With the 2012 NFL season in the books, and the scouting combine in the rear-view, it's time to take a closer look at the 50 players we think will be the biggest difference-makers at the next level from this draft class. To that end, we're happy to continue this year's Shutdown 50 scouting reports (Hint: There may actually be more than 50). You can read last year's group here. The final 50 players were chosen and ranked based on game tape, combine and Pro Day results, overall positional value, and attributes and liabilities on and off the field.
#15: D.J. Hayden, CB, Houston
We continue this year's series with Houston cornerback D.J. Hayden -- who, quite frankly, is lucky to be alive right now, much less trying to cement his status as one of the best overall players in this draft class. Last November, Hayden suffered a tear of the internal vena cava, the primary vein to his heart, during practice, and he came very close to dying.
"We were doing team versus scout team," Hayden recalled at Houston's pro day in mid-March. "They threw the ball my way. Me and the safety ran into each other. His knee hit me in my chest. I fell to the ground. It felt like I got the wind knocked out of me. When I was breathing, I just wasn’t breathing right. [The doctor] took me inside. He was asking me these questions and I was getting real cold. I’m looking around and I’m getting real sleepy. My left eye goes pitch black. I can’t see out of it. I can see a little bit out of my right eye. I’m praying, ‘Lord, help me get out of this one.’
“They rushed me to the hospital and did a scan on my stomach and my chest. They saw a lot of blood in my abdomen. They thought it was my liver or my spleen. The doctor said he was going to have to cut me open. I said, ‘Okay, just don’t mess my abs up.’ So they cut through my sternum and saw the [inferior vena cava], the main vein to your heart, was torn. He put some sutures, stitched it back together, closed me back up, and here I am today.”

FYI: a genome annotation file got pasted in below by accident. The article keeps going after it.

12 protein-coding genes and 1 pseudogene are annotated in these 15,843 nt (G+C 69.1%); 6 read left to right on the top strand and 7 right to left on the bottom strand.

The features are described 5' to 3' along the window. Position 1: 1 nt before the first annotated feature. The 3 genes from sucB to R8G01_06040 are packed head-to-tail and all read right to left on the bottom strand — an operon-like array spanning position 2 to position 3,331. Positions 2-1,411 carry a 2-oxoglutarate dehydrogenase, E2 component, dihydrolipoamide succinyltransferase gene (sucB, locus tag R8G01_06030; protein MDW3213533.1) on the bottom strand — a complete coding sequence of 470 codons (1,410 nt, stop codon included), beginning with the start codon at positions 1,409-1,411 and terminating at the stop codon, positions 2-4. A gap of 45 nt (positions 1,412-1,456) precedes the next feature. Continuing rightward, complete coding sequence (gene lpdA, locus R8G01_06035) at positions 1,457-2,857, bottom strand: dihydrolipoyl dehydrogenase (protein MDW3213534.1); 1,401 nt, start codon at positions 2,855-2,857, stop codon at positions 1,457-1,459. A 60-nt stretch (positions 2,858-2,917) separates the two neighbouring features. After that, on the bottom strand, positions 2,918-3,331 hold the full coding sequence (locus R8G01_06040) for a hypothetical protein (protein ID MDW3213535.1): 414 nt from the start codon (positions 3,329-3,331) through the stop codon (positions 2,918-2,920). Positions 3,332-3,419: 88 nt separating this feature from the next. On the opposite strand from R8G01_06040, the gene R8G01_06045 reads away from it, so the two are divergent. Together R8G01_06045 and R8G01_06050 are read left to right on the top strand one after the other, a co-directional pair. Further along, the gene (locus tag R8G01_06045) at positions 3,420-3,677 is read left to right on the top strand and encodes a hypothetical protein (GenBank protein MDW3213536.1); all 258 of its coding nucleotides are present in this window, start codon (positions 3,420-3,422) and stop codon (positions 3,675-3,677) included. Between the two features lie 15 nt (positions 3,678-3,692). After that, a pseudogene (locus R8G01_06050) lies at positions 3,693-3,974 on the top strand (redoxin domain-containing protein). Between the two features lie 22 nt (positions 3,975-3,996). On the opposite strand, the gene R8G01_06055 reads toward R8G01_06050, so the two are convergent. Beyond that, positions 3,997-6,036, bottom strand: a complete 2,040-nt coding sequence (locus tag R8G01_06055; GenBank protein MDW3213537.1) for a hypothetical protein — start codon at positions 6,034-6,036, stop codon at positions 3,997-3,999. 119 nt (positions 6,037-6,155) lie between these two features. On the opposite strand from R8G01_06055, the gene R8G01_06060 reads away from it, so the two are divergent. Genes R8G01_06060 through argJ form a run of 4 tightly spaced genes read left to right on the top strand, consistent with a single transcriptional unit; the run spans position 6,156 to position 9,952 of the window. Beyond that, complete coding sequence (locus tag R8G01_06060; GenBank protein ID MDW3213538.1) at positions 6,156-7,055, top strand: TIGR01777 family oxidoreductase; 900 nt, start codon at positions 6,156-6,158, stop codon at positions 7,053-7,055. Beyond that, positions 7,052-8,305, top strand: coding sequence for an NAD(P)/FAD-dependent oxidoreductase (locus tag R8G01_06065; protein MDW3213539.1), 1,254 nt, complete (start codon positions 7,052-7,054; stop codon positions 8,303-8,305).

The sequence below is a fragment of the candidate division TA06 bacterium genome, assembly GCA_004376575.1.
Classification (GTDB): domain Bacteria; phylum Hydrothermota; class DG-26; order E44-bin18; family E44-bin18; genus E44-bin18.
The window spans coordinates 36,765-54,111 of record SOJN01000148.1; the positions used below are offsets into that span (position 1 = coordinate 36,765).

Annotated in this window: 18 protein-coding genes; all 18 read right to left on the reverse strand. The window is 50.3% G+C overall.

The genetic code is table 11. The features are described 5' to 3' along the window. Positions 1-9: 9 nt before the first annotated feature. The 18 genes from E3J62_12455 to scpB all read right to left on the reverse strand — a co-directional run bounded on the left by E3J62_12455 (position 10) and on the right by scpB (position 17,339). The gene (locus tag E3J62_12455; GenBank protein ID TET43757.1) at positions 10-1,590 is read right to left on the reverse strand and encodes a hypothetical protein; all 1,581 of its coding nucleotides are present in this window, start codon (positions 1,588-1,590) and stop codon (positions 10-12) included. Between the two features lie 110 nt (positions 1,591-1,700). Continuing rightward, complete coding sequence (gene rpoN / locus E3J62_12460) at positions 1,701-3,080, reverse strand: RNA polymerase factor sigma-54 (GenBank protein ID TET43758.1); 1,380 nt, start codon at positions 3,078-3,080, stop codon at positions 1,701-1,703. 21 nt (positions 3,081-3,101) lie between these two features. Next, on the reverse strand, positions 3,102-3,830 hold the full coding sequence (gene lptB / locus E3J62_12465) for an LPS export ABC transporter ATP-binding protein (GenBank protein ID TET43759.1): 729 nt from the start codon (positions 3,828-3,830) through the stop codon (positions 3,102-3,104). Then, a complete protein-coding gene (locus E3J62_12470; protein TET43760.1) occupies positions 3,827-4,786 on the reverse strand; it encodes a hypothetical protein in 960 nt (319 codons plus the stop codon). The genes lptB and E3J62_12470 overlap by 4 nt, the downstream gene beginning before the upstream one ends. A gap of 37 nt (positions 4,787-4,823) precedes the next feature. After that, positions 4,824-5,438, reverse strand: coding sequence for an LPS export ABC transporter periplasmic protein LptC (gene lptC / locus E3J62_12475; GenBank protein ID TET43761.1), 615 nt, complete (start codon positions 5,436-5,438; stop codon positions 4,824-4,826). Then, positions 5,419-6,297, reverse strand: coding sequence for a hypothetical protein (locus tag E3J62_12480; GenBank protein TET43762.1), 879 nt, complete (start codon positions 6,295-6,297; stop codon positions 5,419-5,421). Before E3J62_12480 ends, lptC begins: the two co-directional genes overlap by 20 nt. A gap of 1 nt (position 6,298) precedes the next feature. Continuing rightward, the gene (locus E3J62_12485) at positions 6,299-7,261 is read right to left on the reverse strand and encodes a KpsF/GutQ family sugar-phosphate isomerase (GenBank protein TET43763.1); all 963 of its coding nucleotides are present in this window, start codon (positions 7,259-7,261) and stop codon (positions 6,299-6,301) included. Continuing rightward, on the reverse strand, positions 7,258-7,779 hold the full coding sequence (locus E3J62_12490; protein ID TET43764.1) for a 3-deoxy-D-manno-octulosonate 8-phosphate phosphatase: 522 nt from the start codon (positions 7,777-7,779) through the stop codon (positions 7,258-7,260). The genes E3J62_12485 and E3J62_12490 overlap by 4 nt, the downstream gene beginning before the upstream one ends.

It wasn't quite that simple. Alonzo Highsmith, senior personnel executive for the Green Bay Packers, told the Houston Chronicle that he'd never seen a player with an injury like this. Why? Because 95 percent of the people who suffer a torn vena cava don't make it back alive.
"It's the most unique injury in the history of the draft," Highsmith said."The only people that ever had it aren't alive, and doctors have never seen it."
And yet, less than six months after nearly losing his life, Hayden ran a 4.33 40-yard dash at the aforementioned pro day. He couldn't go for a second try because he dinged his hamstring, but the simple fact that he was back in play had to make NFL teams very happy. Though he was hidden away in Conference USA, Hayden's abilities simply explode off the tape, and there's a good argument to be made that he's the most talented pass defender in this draft class. After two years in junior college, Hayden joined the Cougars in time for the 2011 season, and didn't waste any time making an impact. He put up 52 solo tackles, 8.0 of them for loss, two interceptions (one returned for a touchdown), and five forced fumbles. He proved to be even more of a ballhawk in 2012, grabbing four interceptions and returning two for touchdowns in just nine games. Those who were late to the party on Hayden because they (legitimately) wondered if he'd ever play football again are now left to wonder -- is he worth a first-round pick with the risk? There's no question whatsoever that he looks that way on the field.